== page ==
Cash Flow With Joe

Why do your renters need insurance?

by | Apr 23, 2020 | Land Lording | 0 comments

Why do your renters need insurance?


I’ll never forget the story of my mother-in-law’s best friend. She was up in Ringgold when that tornado hit in 2011. She lived in a single-story apartment complex with easy access to town and the interstate. This was fantastic for her because she got lots of convenience without having to worry with any home or yard maintenance.


She was on the phone with her daughter as the tornado was approaching. She raced for the bathroom and jumped into the tub just in time for the ceilings to collapse all around her as the tornado literally jumped her building.


I can’t even begin to imagine how scary that was.


EMS ushered her out of the area shortly thereafter. The reason for this was the region looked like the war scene from “Saving Private Ryan” where Vin Diesel gets shot by the sniper when he’s trying to save the little girl.


There were buildings half standing, others half missing and still others that were just gone — strewn all over the landscapes.


When my mother-in-law’s best friend was finally allowed back in the area, she found that her building had been condemned. She wasn’t allowed to get any of her belongings because of this fact. It wouldn’t have mattered anyway. When the ceiling fell, the blown-in insulation had coagulated into a nasty, itchy and dirty mush atop all surfaces.


Everything was ruined. There was nothing left to save.


This is the story I tell all our tenants when we go to sign the lease in a process we call a “lease up.” During this process we read the entire lease together and answer any questions the tenants may have.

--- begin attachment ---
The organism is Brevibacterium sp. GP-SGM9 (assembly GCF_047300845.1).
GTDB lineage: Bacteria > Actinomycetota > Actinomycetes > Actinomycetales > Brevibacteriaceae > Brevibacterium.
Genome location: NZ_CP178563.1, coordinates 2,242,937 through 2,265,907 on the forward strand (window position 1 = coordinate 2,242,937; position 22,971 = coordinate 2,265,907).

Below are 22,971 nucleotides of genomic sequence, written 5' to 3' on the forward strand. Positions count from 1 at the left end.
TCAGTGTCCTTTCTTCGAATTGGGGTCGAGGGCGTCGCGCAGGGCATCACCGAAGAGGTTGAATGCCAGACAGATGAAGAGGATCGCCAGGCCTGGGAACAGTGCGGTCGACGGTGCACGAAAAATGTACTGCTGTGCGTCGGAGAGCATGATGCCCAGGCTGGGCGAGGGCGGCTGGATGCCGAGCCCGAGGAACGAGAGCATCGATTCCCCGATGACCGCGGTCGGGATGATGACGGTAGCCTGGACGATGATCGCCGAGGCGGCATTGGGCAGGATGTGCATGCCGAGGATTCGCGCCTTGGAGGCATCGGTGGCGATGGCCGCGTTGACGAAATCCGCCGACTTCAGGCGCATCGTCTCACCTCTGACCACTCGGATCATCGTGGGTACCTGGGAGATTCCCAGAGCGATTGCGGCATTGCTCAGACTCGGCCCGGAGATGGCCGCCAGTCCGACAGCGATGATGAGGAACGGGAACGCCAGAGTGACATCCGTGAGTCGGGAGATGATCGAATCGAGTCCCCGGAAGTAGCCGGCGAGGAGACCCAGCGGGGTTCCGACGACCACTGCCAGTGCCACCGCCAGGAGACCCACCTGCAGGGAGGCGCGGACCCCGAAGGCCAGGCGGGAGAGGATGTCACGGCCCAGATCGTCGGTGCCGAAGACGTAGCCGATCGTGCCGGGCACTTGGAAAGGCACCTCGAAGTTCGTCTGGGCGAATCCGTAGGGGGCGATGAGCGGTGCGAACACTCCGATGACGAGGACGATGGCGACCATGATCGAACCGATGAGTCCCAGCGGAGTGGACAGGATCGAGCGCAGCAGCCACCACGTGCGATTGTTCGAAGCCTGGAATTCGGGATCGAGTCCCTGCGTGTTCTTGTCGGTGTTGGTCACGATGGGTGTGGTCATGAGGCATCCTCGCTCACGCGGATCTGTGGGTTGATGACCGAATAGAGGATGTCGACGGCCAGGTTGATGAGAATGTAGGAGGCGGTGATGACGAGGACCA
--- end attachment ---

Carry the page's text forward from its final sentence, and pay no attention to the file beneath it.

Our lease has one section that lets the tenant know we don’t insure any of their belongings. The reason for this is that a landlord insurance policy only covers the structure of the property. It does not cover any of the contents of the house.


It’s at this time that we strongly suggest they look into a renter policy, which is meant to cover all of their possessions. So, if a fire, tornado or any other catastrophe hits, and it’s a total loss, they won’t have to start over from scratch with nothing to show for it.


You would be surprised how many of our tenants have never heard of a renter policy. We had some folks who recently fell into that category. But they found out the hard way. They were in a storm where straight line winds, or possibly a microburst, caused a tree to fall on their vehicle and take the roof off the rental property they were asleep in, all in one fell swoop.


The wife said she wished she had known about renter’s insurance because they would have had it. They’d just didn’t know it existed. And now they’ve lost everything.


This is not the first time we have heard this. I remember a fire victim expressing the same sentiment. And we’ve had tons of tenants that haven’t lost anything yet but were unaware that renter insurance existed.


We always let them know that a renter’s policy is really cheap — like less than $25 a month in most cases. I always smile and say that you can’t even go to Zaxby’s for that. And they always shake their heads in agreement.


I know some landlords who require renter insurance for a tenant to be in good standing. I am not prepared to do that yet, but it’s not a bad idea. It protects them and probably gives you a little bit more liability coverage. I’m just not ready to micromanage that process yet.


But in the wake of what just happened in Chattanooga, Chatsworth and the storm damage that we saw down in Carterville, you should really make your tenants aware of what a renter’s policy is and why they should have one. You could also touch base with your insurance provider and see if they can cut your people a deal. But like I said, it’s cheap. And I would hate to see my people having to start all the way over with nothing to show for it when they could have been protected for the cost of one fast food outing a month.


Joe and Ashley English buy houses and mobile homes in Northwest Georgia. For more information or to ask a question, go to or call Joe at 678-986-6813.


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